Alison, I’m grateful for your time! Thank you for sharing your great ideas with Artist Think. I had great fun “talking” to you, and it’s great connecting with like minds, especially those who stand on my soapbox with me! 😉
Thanks to Carrie and Alison I like taking classes that makes me happy but my family does not understand that all that I’m learning makes me happy.
Thank you for sharing! Family can mean well, but not always understand our creative hopes and dreams. All you can do is honor your love of learning by protecting your dreams and being careful about how much you share with family. Thank you for joining us both here on Artist Think. 🙂
I really enjoyed reading this interview. As Alison says talent is a skill that can be learned with lots of practice. I also work with numbers for my day job, so I love being creative in my free time. I like to try carving out 15 minutes a day for a sketch. At present I tend to wait with creating till the weekend and then spend quite a while creating, sketching and putting colour with my sketch as I love lots of bright colours. But I think doing something regularly would be more beneficial. I hope I am able to make this commitment with myself to just draw every day without colour. I think as soon as you start adding colour to a sketch it starts to take up more time. I like to set the timer and see what I can sketch in 15 minutes a day.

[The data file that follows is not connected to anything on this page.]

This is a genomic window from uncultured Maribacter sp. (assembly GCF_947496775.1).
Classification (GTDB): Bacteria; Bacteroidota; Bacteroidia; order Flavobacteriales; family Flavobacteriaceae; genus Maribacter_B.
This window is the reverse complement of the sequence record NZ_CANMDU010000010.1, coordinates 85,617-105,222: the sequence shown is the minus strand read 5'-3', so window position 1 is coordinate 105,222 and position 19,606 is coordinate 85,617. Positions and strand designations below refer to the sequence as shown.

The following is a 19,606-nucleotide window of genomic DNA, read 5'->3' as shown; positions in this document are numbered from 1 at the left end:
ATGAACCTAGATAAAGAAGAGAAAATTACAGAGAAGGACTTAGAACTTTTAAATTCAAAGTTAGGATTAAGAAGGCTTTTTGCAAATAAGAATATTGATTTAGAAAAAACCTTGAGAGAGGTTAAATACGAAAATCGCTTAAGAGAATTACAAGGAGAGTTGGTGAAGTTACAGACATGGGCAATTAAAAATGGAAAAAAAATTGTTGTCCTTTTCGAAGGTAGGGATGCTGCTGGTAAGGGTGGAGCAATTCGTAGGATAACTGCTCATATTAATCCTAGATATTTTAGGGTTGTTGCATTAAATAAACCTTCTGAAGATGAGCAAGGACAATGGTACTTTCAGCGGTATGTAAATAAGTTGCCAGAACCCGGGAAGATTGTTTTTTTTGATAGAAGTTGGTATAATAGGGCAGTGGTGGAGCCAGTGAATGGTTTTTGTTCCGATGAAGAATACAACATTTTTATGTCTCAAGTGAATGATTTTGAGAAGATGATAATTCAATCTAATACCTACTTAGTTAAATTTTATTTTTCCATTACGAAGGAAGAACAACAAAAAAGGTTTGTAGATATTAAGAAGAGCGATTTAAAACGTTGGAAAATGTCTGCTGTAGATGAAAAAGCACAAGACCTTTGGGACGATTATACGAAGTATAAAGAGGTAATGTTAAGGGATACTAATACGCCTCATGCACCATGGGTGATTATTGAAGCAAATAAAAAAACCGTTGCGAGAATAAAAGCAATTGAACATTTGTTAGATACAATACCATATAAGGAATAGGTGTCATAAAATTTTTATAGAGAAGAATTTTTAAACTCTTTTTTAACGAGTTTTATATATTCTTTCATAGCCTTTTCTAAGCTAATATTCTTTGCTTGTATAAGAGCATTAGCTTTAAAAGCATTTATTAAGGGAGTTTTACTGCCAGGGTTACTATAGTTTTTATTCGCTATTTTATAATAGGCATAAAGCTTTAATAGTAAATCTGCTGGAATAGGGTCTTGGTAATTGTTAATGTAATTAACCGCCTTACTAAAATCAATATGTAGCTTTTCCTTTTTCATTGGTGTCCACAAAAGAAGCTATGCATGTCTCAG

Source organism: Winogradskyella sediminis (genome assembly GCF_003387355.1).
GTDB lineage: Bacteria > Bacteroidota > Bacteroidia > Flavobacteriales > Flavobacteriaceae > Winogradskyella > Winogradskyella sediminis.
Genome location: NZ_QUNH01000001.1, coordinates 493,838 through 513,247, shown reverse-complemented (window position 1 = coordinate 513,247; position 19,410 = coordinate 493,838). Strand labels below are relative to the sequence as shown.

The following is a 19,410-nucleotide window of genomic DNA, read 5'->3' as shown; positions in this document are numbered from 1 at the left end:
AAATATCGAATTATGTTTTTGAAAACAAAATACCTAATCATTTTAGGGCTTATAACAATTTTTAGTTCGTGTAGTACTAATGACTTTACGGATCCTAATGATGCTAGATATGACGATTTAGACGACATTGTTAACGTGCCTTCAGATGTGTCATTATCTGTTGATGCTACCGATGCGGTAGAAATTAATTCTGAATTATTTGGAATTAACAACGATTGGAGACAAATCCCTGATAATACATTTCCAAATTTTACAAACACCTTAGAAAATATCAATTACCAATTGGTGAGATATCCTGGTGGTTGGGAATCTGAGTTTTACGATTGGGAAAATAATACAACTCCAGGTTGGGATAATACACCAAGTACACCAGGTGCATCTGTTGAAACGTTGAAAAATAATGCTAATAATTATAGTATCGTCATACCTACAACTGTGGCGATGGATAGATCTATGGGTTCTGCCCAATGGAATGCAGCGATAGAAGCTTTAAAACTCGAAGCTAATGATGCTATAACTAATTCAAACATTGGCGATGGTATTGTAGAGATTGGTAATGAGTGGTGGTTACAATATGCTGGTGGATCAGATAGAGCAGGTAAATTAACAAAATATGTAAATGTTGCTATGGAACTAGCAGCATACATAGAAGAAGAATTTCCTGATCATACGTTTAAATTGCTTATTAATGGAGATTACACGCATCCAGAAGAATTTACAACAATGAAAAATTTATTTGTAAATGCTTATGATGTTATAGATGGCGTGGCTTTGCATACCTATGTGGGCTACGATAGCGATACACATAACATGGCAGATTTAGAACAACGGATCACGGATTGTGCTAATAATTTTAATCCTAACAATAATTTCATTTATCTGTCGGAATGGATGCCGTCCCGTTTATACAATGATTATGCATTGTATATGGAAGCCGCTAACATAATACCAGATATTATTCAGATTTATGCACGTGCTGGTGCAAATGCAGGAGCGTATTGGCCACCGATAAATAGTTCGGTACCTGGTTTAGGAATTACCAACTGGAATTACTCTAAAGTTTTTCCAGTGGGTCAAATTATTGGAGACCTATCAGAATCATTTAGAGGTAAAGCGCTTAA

Angelique I also hope you can try out a little art everyday and see what happens. It is transformative for me when I stick to it. When I don’t know what to do I draw mandalas. I don’t add color to them, I just draw and doodle. It makes me happy 🙂 I do think having a dedicated chunk of time for one’s art is quite a gift as well. Find what works best for you and run with it. Thanks for reading!